Most of us learn in solitude with a good textbook/paper rather than in the classroom, and textbooks like these make it easier to get up to speed. I think that condensed matter physics will have a greater appeal at the undergraduate level in the US and other English-speaking countries due to the clarity of the OMS textbooks. The authors of these books have done a service to our sub-field and I much appreciate their effort. Lastly, the philosophical perspective of condensed matter physics has changed somewhat since the days of Kittel and Ashcroft and Mermin, and our textbooks needed to reflect this overhaul. They can now claim to do this.

Please feel free to comment on and recommend books, articles or papers that you found particularly useful. I am curious to know what else is out there, even if not originally an English-language text.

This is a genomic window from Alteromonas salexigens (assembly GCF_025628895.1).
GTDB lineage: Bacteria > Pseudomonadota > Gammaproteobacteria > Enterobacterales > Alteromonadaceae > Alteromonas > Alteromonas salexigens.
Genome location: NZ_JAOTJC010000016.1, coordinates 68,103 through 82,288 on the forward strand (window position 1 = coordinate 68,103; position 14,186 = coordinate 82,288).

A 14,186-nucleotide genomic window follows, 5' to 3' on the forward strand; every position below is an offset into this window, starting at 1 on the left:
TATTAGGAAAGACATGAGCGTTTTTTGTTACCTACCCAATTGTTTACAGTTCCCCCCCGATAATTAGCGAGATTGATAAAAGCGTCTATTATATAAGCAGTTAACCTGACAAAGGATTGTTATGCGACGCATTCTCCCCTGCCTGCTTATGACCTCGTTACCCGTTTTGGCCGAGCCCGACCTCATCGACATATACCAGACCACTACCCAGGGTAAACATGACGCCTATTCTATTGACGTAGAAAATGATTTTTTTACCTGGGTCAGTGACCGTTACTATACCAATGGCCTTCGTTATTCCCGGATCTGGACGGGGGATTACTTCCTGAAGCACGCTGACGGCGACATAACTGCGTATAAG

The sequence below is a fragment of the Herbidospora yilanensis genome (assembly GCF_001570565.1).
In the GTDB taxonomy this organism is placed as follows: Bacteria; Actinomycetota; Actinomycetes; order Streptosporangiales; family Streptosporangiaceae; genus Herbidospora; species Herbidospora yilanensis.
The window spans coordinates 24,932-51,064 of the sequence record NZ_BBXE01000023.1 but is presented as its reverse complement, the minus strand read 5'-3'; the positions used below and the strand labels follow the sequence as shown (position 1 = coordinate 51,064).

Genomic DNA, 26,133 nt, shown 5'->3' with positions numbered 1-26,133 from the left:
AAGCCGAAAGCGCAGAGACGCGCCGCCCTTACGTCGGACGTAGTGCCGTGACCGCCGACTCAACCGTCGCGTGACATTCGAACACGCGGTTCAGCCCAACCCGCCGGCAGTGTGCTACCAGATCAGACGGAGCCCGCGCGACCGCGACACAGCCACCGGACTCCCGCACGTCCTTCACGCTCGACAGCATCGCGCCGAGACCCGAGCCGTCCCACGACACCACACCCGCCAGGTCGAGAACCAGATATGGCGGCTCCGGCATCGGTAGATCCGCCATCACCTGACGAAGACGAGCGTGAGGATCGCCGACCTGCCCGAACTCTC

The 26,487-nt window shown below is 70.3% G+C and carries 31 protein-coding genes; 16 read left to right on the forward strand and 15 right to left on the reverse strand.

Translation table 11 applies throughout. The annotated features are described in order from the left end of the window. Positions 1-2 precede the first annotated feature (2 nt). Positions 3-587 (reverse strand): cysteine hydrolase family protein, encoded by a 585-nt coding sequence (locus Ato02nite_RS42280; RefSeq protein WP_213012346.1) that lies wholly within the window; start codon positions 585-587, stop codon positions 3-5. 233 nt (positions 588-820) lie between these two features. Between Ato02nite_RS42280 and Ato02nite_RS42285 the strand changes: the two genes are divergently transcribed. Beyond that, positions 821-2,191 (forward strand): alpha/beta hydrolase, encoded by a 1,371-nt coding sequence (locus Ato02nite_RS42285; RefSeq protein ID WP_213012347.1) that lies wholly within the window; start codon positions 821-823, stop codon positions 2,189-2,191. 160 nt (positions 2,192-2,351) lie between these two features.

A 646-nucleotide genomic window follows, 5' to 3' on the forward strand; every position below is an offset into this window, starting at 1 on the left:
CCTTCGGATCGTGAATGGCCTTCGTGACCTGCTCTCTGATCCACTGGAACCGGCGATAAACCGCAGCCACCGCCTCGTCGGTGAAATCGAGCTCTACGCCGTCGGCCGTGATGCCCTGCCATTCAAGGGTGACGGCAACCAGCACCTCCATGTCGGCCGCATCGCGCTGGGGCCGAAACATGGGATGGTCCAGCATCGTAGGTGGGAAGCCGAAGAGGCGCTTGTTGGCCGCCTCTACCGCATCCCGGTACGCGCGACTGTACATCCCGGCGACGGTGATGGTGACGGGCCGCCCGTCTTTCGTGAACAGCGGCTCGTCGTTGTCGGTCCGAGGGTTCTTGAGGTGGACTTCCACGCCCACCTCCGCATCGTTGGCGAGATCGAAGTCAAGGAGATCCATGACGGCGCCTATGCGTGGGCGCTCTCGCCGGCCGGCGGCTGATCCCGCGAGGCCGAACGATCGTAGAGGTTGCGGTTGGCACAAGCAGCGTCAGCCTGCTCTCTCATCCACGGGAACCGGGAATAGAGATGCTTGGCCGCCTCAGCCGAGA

Just in case you thought otherwise: I was not paid by Oxford University Publishing to write this post.

Physics Over Formalism

Perhaps one could call it my “style” of doing physics, but I much prefer to understand phenomena in solids without the use of field theoretical techniques and formalism associated with those methods (i.e. Green functions, Imaginary time, Matsubara sums, Feynman diagrams, etc.). While many may consider it a necessity in the modern theoretical landscape, as an experimentalist I feel like I may be better off without the confusion that these methods elicit.

This attitude is undoubtedly in part due to the influence of A.J. Leggett, whose many lectures I have attended, and who presently eschews these methods dogmatically. In the previous years of my graduate studies, I spent innumerable hours trying to gain an understanding of the role that a Green function serves in solid state physics. I can discuss them fluently with theorists, but I never reached the level where the use of Green functions became second nature to me. I can say without reservation, though, that  I did not gain any significant insight from them that I did not already have from more basic methods.

After having made the conscious decision to leave these methods aside, I find myself liberated to some degree. I am able to concentrate on learning the basic physics that occurs in solids without the obfuscating (to me) formalism.